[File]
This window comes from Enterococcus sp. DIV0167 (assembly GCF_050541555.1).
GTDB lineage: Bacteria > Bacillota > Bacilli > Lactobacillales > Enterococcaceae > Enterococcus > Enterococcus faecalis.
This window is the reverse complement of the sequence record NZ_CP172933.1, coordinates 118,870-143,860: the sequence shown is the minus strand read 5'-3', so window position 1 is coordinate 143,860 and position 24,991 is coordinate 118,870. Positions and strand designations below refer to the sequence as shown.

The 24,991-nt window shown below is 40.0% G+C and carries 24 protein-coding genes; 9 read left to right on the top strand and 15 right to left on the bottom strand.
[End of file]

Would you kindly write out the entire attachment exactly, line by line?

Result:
This window comes from Enterococcus sp. DIV0167 (assembly GCF_050541555.1).
GTDB lineage: Bacteria > Bacillota > Bacilli > Lactobacillales > Enterococcaceae > Enterococcus > Enterococcus faecalis.
This window is the reverse complement of the sequence record NZ_CP172933.1, coordinates 118,870-143,860: the sequence shown is the minus strand read 5'-3', so window position 1 is coordinate 143,860 and position 24,991 is coordinate 118,870. Positions and strand designations below refer to the sequence as shown.

The 24,991-nt window shown below is 40.0% G+C and carries 24 protein-coding genes; 9 read left to right on the top strand and 15 right to left on the bottom strand.